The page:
1. Individuals who ate two servings of fruit a day had a 25% lower risk of abdominal aortic aneurysms than those who did not consume fruit.
2. No association was seen between vegetable consumption and abdominal aortic aneurysms risk.
Evidence Rating Level: 2 (Good)
Study Rundown: Abdominal aortic aneurysms (AAA) remain relatively common, occurring in 1.7% to 4.5% of men over 65 years old. Screening for this condition is imperative, as detecting and intervening on AAAs with preventive surgery mitigates the risk of rupture. AAA rupture carries a mortality risk as high as 70%. Well-established risk factors for AAA include old age, male sex, and smoking; though recent evidence suggests that inflammation and oxidative stress contribute to the pathophysiology of AAA, few studies have examined the role of diet and antioxidant consumption in AAA development. This prospective study found that consumption of fruits but not vegetables was inversely associated with the risk of AAA, and that this risk reduction was more pronounced in ruptured than nonruptured AAA. The authors speculate that fruits may contain antioxidants that counteract the oxidative stress believed to contribute to AAA development and expansion. Further research is necessary to explain the lack of association between consumption of vegetables, which also contain antioxidants, and AAAs. As with many population-based cohort studies, this trial was conducted in Sweden, a country whose socialized medical system allows for easy trial enrollment and follow-up, but whose relatively homogeneous population limits the generalizability of results.
Relevant Reading: Pathophysiology and epidemiology of abdominal aortic aneurysms.
In-Depth [prospective population-based cohort study]: This study investigated the association of fruit and vegetable consumption with the risk of developing an abdominal aortic aneurysm (AAA). Participants included 44317 men and 36109 women in Sweden, aged 46 to 84 years at the start of the 13-year follow-up (1998–2010) period. Participants’ fruit and vegetable consumption was assessed with a 96-item food frequency questionnaire at baseline. By using linked data from Swedish Inpatient Register and the Swedish Vascular Registry, investigators were able to identify all individual hospital discharges or deaths attributable to ruptured and nonruptured AAA among study participants. Using Cox proportional hazard models, investigators estimated the hazard ratios between participants in the highest quartile of fruit consumption (>2 servings/d) and lowest (<0.7 servings/d). Covariates (including education, alcohol consumption, diet, physical activity, waist circumference, smoking status, and several comorbid conditions) were controlled for in the ultimate analysis.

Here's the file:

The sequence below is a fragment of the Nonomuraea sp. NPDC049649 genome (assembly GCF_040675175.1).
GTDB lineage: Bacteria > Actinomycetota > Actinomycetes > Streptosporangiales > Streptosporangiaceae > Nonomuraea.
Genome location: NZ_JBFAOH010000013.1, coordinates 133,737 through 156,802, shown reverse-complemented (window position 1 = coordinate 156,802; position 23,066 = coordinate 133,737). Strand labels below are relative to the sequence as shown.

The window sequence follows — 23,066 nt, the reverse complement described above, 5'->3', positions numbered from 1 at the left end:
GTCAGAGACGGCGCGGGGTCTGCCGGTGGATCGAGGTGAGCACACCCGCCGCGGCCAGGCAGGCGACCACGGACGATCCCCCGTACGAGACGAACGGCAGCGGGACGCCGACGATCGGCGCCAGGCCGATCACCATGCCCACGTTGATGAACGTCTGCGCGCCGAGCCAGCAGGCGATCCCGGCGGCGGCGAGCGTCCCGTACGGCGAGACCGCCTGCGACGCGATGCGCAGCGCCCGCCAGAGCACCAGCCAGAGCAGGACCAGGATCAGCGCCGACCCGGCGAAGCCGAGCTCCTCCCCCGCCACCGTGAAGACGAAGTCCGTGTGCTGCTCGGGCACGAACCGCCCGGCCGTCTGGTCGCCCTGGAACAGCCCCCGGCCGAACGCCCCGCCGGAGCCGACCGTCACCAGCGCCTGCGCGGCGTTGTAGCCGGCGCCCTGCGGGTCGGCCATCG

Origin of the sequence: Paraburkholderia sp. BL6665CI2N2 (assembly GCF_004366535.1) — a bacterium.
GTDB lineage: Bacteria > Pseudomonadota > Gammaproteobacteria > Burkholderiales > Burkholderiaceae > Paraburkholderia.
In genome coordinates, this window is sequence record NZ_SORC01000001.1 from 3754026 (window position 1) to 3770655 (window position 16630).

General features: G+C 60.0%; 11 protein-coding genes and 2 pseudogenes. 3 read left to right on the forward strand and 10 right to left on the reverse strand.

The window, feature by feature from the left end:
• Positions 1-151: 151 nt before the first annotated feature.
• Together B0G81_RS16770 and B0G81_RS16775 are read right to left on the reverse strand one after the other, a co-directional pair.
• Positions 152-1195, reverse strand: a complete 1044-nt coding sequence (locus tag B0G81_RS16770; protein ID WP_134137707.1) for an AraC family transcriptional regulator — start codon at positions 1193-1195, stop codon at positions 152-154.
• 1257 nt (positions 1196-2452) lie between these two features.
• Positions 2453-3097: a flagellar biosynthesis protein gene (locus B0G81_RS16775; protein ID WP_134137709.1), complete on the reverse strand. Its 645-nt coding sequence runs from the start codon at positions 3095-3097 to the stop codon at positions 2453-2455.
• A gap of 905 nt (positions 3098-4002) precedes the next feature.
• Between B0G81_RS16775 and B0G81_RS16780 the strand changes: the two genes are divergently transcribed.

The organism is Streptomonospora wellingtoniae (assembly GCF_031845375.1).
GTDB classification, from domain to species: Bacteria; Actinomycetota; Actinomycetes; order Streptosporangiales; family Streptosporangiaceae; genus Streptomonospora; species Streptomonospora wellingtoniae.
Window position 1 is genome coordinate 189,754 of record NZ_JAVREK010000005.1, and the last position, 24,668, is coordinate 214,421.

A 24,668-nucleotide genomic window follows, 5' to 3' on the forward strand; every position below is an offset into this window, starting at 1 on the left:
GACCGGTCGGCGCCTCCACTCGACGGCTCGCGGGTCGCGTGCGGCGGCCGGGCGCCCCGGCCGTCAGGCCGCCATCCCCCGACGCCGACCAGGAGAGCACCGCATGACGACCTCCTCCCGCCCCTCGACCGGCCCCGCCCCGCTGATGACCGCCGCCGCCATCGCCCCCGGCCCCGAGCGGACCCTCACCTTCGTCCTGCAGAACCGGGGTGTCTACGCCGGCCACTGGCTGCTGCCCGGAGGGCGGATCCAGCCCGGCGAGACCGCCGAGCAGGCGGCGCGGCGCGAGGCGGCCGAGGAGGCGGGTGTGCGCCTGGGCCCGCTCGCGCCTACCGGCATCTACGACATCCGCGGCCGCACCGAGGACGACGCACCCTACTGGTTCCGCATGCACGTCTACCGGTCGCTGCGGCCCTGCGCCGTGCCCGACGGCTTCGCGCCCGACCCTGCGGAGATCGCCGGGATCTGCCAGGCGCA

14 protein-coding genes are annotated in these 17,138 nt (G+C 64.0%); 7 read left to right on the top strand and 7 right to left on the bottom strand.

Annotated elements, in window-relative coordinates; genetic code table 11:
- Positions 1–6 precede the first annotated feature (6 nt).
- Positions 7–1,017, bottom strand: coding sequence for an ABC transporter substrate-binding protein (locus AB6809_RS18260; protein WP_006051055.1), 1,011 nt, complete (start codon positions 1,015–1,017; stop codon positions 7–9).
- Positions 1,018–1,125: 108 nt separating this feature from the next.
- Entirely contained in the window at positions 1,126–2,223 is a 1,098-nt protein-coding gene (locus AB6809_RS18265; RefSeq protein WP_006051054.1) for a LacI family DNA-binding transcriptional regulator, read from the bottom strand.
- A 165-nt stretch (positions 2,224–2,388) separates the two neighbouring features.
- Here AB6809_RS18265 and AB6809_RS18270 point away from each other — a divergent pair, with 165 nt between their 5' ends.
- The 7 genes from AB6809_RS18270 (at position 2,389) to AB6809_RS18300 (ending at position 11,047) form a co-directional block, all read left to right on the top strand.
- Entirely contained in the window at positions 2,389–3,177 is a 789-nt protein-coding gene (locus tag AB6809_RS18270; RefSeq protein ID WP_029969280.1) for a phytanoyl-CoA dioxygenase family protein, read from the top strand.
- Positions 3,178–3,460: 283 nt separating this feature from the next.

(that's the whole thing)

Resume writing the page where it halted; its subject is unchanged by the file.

In this cohort, 1086 primary cases of AAA (899 in men, 82.8%) were identified, 222 of which ruptured. Men and women with a high consumption of fruit and vegetables had higher educational level, consumed more fish, meat, and whole grains, were more likely to be leaner and physically active, and were less likely to be current smokers. The risk of AAA decreased with increasing consumption of fruit (P for linear trend=0.003), whereas no significant association was observed for vegetable consumption. After adjusting for covariates, those with the highest fruit consumption had a 25% (95% CI, 9%–38%) lower risk of AAA, and a 43% (95% CI, 11%–64%) lower risk of ruptured AAA.
By Elizabeth Kersten and Andrew Bishara
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